Rocks Grew in the Fields

rocks grew in the fields in the spring:

this was not a wonder; ice moving in earth

clenching and releasing them, pushed them

into the light over generations;

nor was the new calf left for dead

under the trees a wonder;

but another thing revealed

by the passage of seasons,

the long sky with its windy clouds slung low

over the fields; the earth;

the dirt giving these things to the air;

a rough rock against the fingertips,

cold moist earth on its underside,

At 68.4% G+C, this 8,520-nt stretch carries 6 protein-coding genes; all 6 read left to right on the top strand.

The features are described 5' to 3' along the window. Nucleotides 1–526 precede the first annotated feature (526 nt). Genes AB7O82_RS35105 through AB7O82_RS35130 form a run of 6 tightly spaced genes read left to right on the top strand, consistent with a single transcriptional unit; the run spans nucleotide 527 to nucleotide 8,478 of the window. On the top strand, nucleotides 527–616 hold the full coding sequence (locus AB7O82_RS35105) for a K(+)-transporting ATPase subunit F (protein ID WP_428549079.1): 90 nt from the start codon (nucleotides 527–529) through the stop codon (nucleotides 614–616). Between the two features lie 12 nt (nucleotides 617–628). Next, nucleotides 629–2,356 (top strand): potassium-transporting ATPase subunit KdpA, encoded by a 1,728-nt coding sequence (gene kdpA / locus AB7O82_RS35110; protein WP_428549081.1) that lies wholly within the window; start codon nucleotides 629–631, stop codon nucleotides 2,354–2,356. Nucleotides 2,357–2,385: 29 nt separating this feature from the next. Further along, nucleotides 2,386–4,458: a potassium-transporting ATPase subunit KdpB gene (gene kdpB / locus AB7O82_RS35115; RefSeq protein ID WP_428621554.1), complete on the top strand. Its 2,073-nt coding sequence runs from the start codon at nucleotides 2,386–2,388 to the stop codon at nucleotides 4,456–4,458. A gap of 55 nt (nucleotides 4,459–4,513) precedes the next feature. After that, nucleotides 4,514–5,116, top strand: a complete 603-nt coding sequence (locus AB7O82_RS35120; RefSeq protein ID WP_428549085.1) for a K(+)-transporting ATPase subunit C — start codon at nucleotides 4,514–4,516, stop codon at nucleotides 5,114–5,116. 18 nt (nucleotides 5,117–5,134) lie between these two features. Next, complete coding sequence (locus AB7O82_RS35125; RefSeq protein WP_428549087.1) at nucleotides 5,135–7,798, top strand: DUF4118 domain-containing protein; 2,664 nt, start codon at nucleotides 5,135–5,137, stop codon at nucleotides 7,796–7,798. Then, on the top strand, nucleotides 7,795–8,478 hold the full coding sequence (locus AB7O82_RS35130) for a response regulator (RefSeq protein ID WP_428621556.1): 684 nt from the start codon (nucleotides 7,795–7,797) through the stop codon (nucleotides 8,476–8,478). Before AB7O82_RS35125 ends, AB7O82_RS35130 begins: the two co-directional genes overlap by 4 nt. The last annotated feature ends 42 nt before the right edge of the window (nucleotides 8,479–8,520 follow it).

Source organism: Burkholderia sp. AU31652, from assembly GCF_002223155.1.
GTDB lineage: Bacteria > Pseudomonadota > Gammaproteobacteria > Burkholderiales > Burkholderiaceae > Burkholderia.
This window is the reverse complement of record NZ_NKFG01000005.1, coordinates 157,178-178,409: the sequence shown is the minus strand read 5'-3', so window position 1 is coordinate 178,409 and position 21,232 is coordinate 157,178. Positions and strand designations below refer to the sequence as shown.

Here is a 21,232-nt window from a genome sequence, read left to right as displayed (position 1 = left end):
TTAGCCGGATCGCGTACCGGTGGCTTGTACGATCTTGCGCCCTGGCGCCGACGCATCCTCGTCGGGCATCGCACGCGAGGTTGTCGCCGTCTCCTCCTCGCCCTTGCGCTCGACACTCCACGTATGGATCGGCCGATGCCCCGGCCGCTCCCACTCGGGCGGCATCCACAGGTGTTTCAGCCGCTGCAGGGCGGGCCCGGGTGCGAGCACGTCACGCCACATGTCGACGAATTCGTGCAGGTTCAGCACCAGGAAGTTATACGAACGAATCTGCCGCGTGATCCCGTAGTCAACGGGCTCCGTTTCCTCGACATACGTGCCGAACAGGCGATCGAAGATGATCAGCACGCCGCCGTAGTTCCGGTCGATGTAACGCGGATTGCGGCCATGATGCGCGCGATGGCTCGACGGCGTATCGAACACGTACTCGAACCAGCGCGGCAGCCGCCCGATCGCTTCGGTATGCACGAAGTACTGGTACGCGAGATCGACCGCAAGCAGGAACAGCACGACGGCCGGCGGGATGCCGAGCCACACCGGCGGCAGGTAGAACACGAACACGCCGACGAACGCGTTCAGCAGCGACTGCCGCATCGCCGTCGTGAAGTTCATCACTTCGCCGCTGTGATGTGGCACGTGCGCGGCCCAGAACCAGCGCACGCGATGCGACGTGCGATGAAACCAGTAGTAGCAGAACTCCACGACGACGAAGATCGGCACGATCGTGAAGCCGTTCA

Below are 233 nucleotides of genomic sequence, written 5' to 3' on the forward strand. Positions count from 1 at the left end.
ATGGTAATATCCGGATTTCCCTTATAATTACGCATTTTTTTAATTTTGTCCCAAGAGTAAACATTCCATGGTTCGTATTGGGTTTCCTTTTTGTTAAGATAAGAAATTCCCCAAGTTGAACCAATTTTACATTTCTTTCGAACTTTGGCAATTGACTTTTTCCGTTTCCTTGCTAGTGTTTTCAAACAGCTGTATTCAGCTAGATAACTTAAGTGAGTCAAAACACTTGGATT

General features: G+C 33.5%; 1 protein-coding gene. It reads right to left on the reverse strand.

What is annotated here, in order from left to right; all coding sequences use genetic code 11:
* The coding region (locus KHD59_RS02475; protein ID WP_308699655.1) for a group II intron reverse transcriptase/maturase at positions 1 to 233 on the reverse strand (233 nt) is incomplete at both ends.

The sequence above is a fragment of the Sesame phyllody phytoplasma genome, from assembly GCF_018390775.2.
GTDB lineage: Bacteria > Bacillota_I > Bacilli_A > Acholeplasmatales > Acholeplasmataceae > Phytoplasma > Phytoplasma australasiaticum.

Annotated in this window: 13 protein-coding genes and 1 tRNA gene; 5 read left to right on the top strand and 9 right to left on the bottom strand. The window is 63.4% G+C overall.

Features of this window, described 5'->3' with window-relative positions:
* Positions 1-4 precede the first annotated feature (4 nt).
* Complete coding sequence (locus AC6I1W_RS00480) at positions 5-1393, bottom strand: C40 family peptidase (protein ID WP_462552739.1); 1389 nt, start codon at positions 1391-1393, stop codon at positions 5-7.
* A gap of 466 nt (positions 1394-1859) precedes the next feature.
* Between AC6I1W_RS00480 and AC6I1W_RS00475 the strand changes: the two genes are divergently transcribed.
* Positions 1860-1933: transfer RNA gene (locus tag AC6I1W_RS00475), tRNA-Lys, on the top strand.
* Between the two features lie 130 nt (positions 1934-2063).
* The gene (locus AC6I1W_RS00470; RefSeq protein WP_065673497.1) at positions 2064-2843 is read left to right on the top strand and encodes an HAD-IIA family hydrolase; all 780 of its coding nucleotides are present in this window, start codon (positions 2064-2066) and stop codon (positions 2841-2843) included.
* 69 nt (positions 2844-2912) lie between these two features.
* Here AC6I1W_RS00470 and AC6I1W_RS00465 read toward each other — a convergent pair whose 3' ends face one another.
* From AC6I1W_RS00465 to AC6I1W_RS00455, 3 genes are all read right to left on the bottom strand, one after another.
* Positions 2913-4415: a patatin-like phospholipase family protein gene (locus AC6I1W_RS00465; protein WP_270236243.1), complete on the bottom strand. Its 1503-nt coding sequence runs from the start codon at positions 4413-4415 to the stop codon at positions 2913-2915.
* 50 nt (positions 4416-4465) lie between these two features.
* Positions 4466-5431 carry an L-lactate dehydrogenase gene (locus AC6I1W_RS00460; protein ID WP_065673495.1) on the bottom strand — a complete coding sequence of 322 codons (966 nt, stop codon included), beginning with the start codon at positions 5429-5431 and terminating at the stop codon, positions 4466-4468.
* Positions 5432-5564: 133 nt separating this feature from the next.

and coming upon that folded up thing,

dried, stinking where new growth was starting.

neither of these marvels: there was work to do.


picking rocks, we followed a flatbed wagon pulled

by a tractor; chugging along in the cold april air, the stones

rattling on the wood; until it was full and we drove

to the edge and tossed them onto

a pile that grew year by year, with the trees growing around

them; and year by year more rocks.

though the carcass of that calf disappeared before too long

in the way of living things; buds to leaf, stubble over

cold packed dirt into long hay, blue bells, daisies;

the calf gone and no wonder to it,

though a discolouration in the grass that grew from beneath,

fed either on its young sweet blood

or its rot, the enduring stain

of its ceasing to be.